There’s no shortage of books about the kind of passionate romances that cause women to go mad, men to embark on quests, and couples to cross heaven and earth to make out in the rain and live happily ever after. Love stories are an eternal favorite because of all the strong, satisfying, and generally warm and fuzzy feelings one gets from reading them. But the feelings one gets from real-life intense relationships are actually quite different. These 7 books are not only great, satisfying reads, but they show that making out in the rain is not a prerequisite for a great, satisfying love story.
Novelist Isaac Bashevis Singer’s memoir contains a wonderful description of the chronic conflict between his mother—a sensible rationalist—and his father—a somewhat superstitious and romantic rabbi. What’s fascinating is the way their conflict, while never resolved, makes their partnership more lively, demonstrating that successful partnerships don’t always have to be peaceful ones.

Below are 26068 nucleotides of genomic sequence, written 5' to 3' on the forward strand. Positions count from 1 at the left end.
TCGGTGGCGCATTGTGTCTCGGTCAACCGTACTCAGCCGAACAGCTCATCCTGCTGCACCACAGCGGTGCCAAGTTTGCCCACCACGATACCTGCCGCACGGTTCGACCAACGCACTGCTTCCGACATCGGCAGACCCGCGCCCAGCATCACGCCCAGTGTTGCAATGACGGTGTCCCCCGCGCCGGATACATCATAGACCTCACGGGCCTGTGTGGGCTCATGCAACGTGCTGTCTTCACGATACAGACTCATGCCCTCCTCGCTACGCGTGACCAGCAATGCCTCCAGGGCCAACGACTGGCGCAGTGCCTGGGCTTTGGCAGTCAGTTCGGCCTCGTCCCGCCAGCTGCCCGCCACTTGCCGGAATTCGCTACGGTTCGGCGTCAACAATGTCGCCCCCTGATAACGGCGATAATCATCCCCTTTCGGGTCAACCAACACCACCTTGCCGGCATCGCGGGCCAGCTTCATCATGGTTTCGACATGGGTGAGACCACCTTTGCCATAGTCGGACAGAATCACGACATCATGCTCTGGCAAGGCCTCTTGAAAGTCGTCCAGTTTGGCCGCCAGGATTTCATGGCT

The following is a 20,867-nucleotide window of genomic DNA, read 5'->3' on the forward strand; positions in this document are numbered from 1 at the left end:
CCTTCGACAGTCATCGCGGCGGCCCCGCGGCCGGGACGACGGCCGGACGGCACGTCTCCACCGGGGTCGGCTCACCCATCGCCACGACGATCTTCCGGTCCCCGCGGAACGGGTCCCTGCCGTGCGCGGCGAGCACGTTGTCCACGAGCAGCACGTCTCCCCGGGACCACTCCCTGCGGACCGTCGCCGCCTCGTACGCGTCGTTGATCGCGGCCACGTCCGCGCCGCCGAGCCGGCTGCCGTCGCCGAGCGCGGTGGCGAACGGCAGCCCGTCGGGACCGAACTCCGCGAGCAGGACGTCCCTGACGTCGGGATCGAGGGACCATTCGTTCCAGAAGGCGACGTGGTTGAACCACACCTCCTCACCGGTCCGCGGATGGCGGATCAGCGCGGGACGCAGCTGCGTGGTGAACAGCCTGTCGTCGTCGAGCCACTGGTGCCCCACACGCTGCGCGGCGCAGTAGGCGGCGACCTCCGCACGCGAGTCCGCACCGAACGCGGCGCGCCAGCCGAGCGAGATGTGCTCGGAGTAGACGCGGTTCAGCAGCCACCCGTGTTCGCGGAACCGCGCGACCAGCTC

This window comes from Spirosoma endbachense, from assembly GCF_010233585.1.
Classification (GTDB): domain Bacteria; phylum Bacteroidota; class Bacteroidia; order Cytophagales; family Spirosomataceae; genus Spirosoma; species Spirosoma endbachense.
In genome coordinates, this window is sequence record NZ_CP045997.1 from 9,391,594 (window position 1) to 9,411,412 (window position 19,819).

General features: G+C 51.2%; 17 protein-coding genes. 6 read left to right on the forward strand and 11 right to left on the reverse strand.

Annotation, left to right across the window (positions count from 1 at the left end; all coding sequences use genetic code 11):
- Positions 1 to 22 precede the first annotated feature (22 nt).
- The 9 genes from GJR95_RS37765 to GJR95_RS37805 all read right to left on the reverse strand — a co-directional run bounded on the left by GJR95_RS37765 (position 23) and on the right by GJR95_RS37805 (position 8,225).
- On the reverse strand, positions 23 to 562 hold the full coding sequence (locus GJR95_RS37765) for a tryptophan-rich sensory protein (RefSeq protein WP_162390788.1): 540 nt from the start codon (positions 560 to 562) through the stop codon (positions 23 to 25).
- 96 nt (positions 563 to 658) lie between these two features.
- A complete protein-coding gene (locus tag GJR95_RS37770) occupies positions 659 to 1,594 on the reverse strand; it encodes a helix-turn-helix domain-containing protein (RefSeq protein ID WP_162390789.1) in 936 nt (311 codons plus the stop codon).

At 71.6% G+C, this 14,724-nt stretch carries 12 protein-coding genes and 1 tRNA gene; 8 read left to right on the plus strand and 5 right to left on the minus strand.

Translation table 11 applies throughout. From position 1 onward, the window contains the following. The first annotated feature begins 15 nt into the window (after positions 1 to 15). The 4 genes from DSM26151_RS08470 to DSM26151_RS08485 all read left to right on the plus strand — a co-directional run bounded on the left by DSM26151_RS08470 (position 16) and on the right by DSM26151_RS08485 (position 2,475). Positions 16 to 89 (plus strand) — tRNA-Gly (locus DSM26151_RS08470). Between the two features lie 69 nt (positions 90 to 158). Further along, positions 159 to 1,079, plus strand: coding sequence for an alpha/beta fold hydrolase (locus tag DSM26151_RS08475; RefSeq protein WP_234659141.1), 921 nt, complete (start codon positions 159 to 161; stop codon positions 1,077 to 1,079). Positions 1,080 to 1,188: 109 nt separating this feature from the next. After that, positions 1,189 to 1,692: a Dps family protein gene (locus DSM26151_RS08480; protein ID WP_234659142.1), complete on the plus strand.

This novel’s title is also the term for the archetypal character in opera whose role is to share exposition and advance the plot; he has no romantic counterpart and his part is small, but without him, the story does not advance and the romantic leads never get together. Over the course of this sweeping novel, the protagonist recalls his life story, spent more as an observer than a hero or a villain, but which was still a vibrant, rewarding, and worthwhile experience. Sometimes the best lesson a book can teach about relationships is that a life without a great romance can be worth living.